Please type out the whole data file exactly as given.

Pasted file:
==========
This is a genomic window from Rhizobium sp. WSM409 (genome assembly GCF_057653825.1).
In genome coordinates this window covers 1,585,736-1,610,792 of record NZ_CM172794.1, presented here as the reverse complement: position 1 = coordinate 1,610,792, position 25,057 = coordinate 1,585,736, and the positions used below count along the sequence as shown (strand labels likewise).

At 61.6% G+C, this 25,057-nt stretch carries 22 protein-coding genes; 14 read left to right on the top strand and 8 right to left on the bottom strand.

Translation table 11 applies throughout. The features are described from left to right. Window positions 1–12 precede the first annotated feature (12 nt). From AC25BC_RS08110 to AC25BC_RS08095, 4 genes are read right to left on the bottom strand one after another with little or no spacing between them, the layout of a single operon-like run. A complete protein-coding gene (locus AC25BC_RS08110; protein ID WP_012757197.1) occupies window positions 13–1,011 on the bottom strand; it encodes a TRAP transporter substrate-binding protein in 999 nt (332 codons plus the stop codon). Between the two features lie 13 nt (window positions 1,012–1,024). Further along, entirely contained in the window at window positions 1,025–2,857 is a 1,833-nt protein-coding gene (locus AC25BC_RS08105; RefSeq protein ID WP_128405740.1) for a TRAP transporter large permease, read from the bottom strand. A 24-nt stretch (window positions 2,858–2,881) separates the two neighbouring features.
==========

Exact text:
This is a genomic window from Rhizobium sp. WSM409 (genome assembly GCF_057653825.1).
In genome coordinates this window covers 1,585,736-1,610,792 of record NZ_CM172794.1, presented here as the reverse complement: position 1 = coordinate 1,610,792, position 25,057 = coordinate 1,585,736, and the positions used below count along the sequence as shown (strand labels likewise).

At 61.6% G+C, this 25,057-nt stretch carries 22 protein-coding genes; 14 read left to right on the top strand and 8 right to left on the bottom strand.

Translation table 11 applies throughout. The features are described from left to right. Window positions 1–12 precede the first annotated feature (12 nt). From AC25BC_RS08110 to AC25BC_RS08095, 4 genes are read right to left on the bottom strand one after another with little or no spacing between them, the layout of a single operon-like run. A complete protein-coding gene (locus AC25BC_RS08110; protein ID WP_012757197.1) occupies window positions 13–1,011 on the bottom strand; it encodes a TRAP transporter substrate-binding protein in 999 nt (332 codons plus the stop codon). Between the two features lie 13 nt (window positions 1,012–1,024). Further along, entirely contained in the window at window positions 1,025–2,857 is a 1,833-nt protein-coding gene (locus AC25BC_RS08105; RefSeq protein ID WP_128405740.1) for a TRAP transporter large permease, read from the bottom strand. A 24-nt stretch (window positions 2,858–2,881) separates the two neighbouring features.